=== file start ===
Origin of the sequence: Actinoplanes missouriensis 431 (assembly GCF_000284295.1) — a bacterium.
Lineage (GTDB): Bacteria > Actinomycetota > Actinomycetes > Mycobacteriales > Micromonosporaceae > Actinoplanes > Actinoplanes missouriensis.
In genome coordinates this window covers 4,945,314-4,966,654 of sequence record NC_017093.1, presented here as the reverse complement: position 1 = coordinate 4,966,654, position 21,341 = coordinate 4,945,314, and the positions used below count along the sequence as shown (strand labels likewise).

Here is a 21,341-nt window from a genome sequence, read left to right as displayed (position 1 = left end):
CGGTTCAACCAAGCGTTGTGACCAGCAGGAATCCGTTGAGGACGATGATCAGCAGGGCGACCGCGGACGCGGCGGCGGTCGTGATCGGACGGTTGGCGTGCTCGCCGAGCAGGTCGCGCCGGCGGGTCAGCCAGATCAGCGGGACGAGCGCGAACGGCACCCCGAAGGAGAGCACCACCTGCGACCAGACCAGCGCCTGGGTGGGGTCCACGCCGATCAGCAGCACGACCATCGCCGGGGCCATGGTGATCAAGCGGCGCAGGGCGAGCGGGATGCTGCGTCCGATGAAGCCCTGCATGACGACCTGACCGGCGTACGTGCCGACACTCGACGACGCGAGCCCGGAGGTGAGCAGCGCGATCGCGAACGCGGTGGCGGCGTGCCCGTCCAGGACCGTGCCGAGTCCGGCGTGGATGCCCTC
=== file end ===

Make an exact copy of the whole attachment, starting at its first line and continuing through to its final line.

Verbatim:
Origin of the sequence: Actinoplanes missouriensis 431 (assembly GCF_000284295.1) — a bacterium.
Lineage (GTDB): Bacteria > Actinomycetota > Actinomycetes > Mycobacteriales > Micromonosporaceae > Actinoplanes > Actinoplanes missouriensis.
In genome coordinates this window covers 4,945,314-4,966,654 of sequence record NC_017093.1, presented here as the reverse complement: position 1 = coordinate 4,966,654, position 21,341 = coordinate 4,945,314, and the positions used below count along the sequence as shown (strand labels likewise).

Here is a 21,341-nt window from a genome sequence, read left to right as displayed (position 1 = left end):
CGGTTCAACCAAGCGTTGTGACCAGCAGGAATCCGTTGAGGACGATGATCAGCAGGGCGACCGCGGACGCGGCGGCGGTCGTGATCGGACGGTTGGCGTGCTCGCCGAGCAGGTCGCGCCGGCGGGTCAGCCAGATCAGCGGGACGAGCGCGAACGGCACCCCGAAGGAGAGCACCACCTGCGACCAGACCAGCGCCTGGGTGGGGTCCACGCCGATCAGCAGCACGACCATCGCCGGGGCCATGGTGATCAAGCGGCGCAGGGCGAGCGGGATGCTGCGTCCGATGAAGCCCTGCATGACGACCTGACCGGCGTACGTGCCGACACTCGACGACGCGAGCCCGGAGGTGAGCAGCGCGATCGCGAACGCGGTGGCGGCGTGCCCGTCCAGGACCGTGCCGAGTCCGGCGTGGATGCCCTC